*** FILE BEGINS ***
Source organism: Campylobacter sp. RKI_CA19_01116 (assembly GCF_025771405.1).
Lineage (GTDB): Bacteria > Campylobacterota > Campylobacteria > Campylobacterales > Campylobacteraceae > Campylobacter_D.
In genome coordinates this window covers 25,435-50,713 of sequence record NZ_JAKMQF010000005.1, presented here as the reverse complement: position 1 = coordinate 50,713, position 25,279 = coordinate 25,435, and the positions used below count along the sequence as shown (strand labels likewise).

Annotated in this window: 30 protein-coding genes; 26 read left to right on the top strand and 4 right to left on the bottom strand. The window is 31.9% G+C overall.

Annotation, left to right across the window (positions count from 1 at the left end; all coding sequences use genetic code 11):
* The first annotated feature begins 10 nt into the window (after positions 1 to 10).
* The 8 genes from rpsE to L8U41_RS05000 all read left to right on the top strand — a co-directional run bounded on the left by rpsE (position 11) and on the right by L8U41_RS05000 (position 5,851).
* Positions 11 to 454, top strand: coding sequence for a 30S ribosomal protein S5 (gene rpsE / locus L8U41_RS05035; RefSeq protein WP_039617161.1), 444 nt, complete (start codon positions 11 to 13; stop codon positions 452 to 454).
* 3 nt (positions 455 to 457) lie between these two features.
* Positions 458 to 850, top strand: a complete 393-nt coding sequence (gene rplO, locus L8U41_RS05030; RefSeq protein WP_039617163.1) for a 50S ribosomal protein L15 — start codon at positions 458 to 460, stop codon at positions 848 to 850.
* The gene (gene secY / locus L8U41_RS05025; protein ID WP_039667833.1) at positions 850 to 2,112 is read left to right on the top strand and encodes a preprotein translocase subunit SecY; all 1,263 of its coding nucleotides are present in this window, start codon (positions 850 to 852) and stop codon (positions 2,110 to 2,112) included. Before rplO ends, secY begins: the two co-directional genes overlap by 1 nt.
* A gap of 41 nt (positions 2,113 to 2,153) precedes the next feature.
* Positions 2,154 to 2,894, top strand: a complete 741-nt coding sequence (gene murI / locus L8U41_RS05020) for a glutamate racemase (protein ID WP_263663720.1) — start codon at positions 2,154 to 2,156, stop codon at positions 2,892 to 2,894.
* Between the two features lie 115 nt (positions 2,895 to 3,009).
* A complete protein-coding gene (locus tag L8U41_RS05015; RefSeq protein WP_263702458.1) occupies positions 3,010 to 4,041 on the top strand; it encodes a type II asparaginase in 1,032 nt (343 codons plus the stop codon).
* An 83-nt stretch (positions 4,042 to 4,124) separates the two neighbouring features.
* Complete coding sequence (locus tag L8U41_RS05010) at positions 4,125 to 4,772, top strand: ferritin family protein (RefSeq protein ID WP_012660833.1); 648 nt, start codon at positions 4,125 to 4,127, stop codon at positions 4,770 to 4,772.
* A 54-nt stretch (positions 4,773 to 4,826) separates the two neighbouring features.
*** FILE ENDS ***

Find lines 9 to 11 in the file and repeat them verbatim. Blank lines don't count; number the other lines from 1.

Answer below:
* 3 nt (positions 455 to 457) lie between these two features.
* Positions 458 to 850, top strand: a complete 393-nt coding sequence (gene rplO, locus L8U41_RS05030; RefSeq protein WP_039617163.1) for a 50S ribosomal protein L15 — start codon at positions 458 to 460, stop codon at positions 848 to 850.
* The gene (gene secY / locus L8U41_RS05025; protein ID WP_039667833.1) at positions 850 to 2,112 is read left to right on the top strand and encodes a preprotein translocase subunit SecY; all 1,263 of its coding nucleotides are present in this window, start codon (positions 850 to 852) and stop codon (positions 2,110 to 2,112) included. Before rplO ends, secY begins: the two co-directional genes overlap by 1 nt.